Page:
Go Directly to Page Content
Go Directly to Site Search
Go Directly to Site Navigation
ITS Safe Computing

Heartbleed Bug: What Members of the U-M Community Need to Know

About Heartbleed and What U-M Did

The Heartbleed bug is a serious security flaw that allows an attacker to capture usernames, passwords, and other information. A patch to protect websites and servers against the bug was made available April 7, 2014. The university IT community immediately began to identify systems that were vulnerable to the Heartbleed bug and patch them. U-M’s core and critical services are patched and protected from the Heartbleed bug.

What You Need to Do

  1. Change your UMICH password. Email messages are being sent (see message timeline) advising that UMICH passwords be changed and providing UMICH Password Change Tips.
  2. Beware of phishing emails. Criminals may use the Heartbleed bug as an opportunity to try to trick you into revealing your password or other personal information through phishing emails.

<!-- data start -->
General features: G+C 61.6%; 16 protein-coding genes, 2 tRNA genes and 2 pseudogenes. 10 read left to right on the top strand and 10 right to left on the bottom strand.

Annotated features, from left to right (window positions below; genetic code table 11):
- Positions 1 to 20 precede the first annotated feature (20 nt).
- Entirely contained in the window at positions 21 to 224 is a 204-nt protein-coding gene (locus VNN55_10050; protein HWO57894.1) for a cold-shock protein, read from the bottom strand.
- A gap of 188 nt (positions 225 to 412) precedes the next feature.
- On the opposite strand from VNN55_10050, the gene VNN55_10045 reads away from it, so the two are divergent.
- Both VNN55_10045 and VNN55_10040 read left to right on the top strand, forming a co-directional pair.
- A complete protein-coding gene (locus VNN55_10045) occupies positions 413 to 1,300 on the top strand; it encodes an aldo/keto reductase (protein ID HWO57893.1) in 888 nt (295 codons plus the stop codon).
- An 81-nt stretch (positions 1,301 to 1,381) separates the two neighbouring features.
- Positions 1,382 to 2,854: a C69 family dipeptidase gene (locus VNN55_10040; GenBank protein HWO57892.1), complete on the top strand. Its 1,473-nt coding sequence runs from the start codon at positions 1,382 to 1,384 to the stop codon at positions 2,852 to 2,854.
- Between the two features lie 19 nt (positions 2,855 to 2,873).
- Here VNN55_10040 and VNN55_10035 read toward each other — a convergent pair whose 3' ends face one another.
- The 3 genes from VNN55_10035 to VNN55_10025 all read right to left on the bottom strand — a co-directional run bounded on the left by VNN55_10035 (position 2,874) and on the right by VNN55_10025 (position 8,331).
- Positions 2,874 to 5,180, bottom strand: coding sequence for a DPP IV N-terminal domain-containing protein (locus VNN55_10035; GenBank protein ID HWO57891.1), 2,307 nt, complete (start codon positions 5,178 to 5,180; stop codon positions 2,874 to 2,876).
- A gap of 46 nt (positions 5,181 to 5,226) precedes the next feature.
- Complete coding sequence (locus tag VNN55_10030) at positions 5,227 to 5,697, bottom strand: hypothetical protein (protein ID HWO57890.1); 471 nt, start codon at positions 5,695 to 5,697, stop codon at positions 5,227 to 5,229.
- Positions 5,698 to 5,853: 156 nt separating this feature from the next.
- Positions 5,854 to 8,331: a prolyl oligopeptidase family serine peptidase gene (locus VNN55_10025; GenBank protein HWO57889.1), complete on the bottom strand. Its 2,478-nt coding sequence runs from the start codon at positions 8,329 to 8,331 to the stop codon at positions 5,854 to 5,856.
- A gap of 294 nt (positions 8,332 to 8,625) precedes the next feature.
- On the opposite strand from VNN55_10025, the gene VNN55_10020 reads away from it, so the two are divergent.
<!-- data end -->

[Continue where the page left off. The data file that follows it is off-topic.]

If you need help, call the ITS Service Center.

For your personal accounts, we also recommend that you

  1. Change your passwords with external service providers (such as Yahoo, Twitter, Facebook, and others) who have asked you to do so or whose sites were reported as vulnerable. If you are unsure if a site was vulnerable, change the password. Visit these sites to learn if a website you use is affected by Heartbleed:
  2. Keep a close eye on your online financial accounts.
  3. Keep your operating system and applications updated on your home computers and mobile devices.

Timeline for UMICH Password Change Emails

To minimize disruption, messages were sent to members of the U-M community over a period of several weeks. The messages advised that you change your UMICH password if your password had not been changed since before April 11, 2014.